compiling with PotentialBlocks there are 198 warnings, especially
about unused variables and narrowing conversion. I've filed a
respective bug report about that:

2. material parameters (like stiffness or heat capacity) are stored
inside Shape class PotentialBlock.hpp. But they should be stored
inside a class derived from Material. My impression (I might be
wrong, in that case please correct me) is that PotentialParticle is
using default materials and default contact law. Then later you
decided that you need a more customized Material (e.g. with heat
capacity) and you have cloned PotentialParticle into PotentialBlock,
instead of adding a Material class. This error propagates down
through all my next remarks.

3. As a result of above mistake there is no IPhys (interaction
physics) functor. Its main purpose  is to calculate the physical
parameters of the contact. Eg. the heat capacity of two
PotentialBlocks that are in contact. Its contents was put into IGeom
functor Ig2_PB_PB_ScGeom.cpp

4. Ig2_PB_PB_ScGeom.cpp and Ig2_PP_PP_ScGeom.cpp are the duplicates of
each other. The code that is a difference between them is about
physics and would better go to the IPhys functor. Please do not
duplicate code. Duplicate code is the worst source of all bugs.
Because someone after a long debugging session finally corrects some
mistake, and believes that it has been corrected. And later the same
bug resurfaces in the duplicated part of the code.

5. PotentialBlock.hpp and PotentialParticle.hpp are duplicates of each
other, the difference between them is what would better go into
Material class

6. because they are duplicates the drawing of class PotentialBlock is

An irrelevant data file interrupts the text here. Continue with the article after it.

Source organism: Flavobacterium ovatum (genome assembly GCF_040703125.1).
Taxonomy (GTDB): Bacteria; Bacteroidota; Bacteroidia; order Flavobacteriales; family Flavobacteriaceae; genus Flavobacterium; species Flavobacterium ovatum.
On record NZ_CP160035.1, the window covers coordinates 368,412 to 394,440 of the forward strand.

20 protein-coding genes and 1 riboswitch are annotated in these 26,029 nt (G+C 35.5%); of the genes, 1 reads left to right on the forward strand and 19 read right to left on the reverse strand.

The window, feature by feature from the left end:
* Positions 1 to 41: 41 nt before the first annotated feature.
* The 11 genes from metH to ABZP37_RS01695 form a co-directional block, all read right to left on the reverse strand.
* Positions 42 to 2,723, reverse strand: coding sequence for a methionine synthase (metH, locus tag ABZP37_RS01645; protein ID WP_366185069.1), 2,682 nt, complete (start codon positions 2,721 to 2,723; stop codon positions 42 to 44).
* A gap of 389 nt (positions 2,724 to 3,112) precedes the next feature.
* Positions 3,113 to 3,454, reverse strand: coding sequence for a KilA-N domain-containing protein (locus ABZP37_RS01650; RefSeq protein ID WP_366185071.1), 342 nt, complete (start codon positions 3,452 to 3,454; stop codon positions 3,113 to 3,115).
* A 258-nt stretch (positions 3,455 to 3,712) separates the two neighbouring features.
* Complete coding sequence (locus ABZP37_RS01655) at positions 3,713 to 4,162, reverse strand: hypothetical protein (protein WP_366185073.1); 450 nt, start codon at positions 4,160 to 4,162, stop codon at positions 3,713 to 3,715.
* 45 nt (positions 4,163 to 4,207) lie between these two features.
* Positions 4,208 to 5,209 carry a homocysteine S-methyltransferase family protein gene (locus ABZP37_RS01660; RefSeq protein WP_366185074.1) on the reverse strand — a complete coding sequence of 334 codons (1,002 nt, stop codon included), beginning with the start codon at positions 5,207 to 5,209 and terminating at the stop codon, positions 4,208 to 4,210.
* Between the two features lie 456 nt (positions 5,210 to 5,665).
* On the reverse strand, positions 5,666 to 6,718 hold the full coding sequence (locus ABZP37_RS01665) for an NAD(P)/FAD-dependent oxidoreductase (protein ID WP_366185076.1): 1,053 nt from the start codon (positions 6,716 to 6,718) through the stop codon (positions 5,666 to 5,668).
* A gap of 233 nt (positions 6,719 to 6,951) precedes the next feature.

not implemented, while it would work perfectly well with
Gl1_PotentialParticle functor

I am sorry that my remarks are so fundamental in a sense. But this is
all in good will, I hope that fixing these problems would make the
code much more easier to work with for others, and much less prone to

After you make a class derived from Material to handle
PotentialBlocks properly, you will see that it will work best with
interaction physics (IPhys) functor which handlles this material. And
suddenly there is no need to duplicate code from
PotentialParticle.hpp into PotentialBlock.hpp. There will be only
PotentialParticle which sometimes can use the newly created material
and also will work with the default material. And this will cause
Gl1_PotentialParticle functor to draw correctly "both" of them.
"Both" in quotes, because there in fact will be inly one, but with
different material.

I hope that you can see that removing a duplicated code will suddenly
make it all simpler.

I understand that you stopped working on this topic and others are
using this code. Maybe Vasileios will want to fix this? In any case
it is good to discuss this, and if possible try to correct it.

After some discussion, maybe we should turn this Object Oriented
design problems into a bug report about PotentialBlcoks.

best regards
Janek Kozicki                               http://janek.kozicki.pl/  |